I hope you don't mind, but here is what I see going right in your life (from my admittedly limited vantage point):
    1) You have a steady paycheck and you're not going into further debt. This is HUGE. I went into debt during my PhD program, because I was single and had trouble supporting myself on my stipend. I didn't pay a single dollar into my student loans during my seven years in grad school. The fact that you and your DH have the means and the discipline to pay down debt is wonderful!

    2) You are not doing IVF or any further medical treatments that could plunge you tens of thousands of dollars further into debt. This gives you a huge leg up over many couples who adopt.

    3) You guys are still in your twenties. I know many people in your circles have three kids by thirty, but when I was in my twenties, I was pursuing questionable men and wondering why none of them wanted to marry me. Eventually, my judgment about men got better, but I do envy people in their twenties who already know what it took me a decade to learn. Because DH and I are older (esp DH) we will face age discrimination from birthmothers. But if you and your DH are in your 30s when you adopt, you will be the perfect adoption age. Old enough that bmoms will feel like your are mature and responsible, but young enough that they won't worry you'll die and leave their children orphans.

    4) You might not be wealthy, but you have family and friends who love you and have the means to help you with part of the cost for adoption.

    I hope this list helps in some small way. I wonder if you could also create some kind of plan to use this time before you can adopt meaningfully. I know that once it became apparent that it was going to take a long time to become parents, I plunged myself into singing and my career. I meant to plunge myself into prayer and meditation, but I didn't the way I should have. But my reasoning was, "Once I become a mother, I won't have time to work on my voice or write as much as I want to. So I should do it now." It really did help.

    But writing this, makes me think I need to plunge more time into my spiritual life, because it will help me be a better, more patient, wiser mother. (I like TCIE's post on Seasoning on this theme as well.)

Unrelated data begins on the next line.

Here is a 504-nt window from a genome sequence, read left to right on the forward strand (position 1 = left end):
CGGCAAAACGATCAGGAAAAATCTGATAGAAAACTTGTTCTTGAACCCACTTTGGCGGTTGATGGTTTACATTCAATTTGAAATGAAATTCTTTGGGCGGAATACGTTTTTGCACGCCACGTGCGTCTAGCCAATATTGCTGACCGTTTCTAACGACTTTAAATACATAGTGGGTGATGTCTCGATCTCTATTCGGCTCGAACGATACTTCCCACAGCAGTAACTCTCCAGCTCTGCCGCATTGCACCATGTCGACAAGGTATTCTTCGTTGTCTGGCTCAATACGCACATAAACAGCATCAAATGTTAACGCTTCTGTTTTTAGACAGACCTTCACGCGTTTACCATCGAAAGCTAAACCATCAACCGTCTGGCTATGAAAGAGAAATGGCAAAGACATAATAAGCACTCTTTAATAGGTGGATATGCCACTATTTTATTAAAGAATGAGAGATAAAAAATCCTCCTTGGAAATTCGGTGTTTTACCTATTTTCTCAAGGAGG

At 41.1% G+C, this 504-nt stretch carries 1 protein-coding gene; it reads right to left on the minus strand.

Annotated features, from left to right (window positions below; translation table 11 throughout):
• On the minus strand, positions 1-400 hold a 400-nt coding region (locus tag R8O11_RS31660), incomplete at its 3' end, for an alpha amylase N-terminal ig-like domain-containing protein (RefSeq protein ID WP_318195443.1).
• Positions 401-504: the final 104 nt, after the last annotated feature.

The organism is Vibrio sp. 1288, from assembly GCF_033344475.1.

I pray that things look better soon! May God guide you through the Valley of Shadow!

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    1. I wish blogger let you "like" comments :).

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  3. Ugh, I wish you could win the lottery too. :) But like Sarah said, you can look at this as a time to keep busy and use the time meaningfully. One thing I really wish I had done was read more parenting books (James Stenson -or Stentson?) is a great author, and books on babies and their development. Like what on earth you can expect!! C was an easy baby overall, but I still had loads of questions, even after having 4 younger sisters and babysitting so many kids over the years. Continuing to pray for you!

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  4. You have some wise commenters here! And they are right, but I wish we could all get together and have some drinks before dealing with the reality part of it all. Praying for you!

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  5. Thanks all :) sarah - they say it's easier to hope for someone else than for yourself, so thank you for your hopeful words! I love the "seasoning" idea too from tcie.

    Such a good point about using the time well. I want to sew more - I think it will be therapeutic and I want to have those skills. And I guess I can look at time with our friends' kids as "practice" :)

    I have to retrain myself to not expect everything instantly ...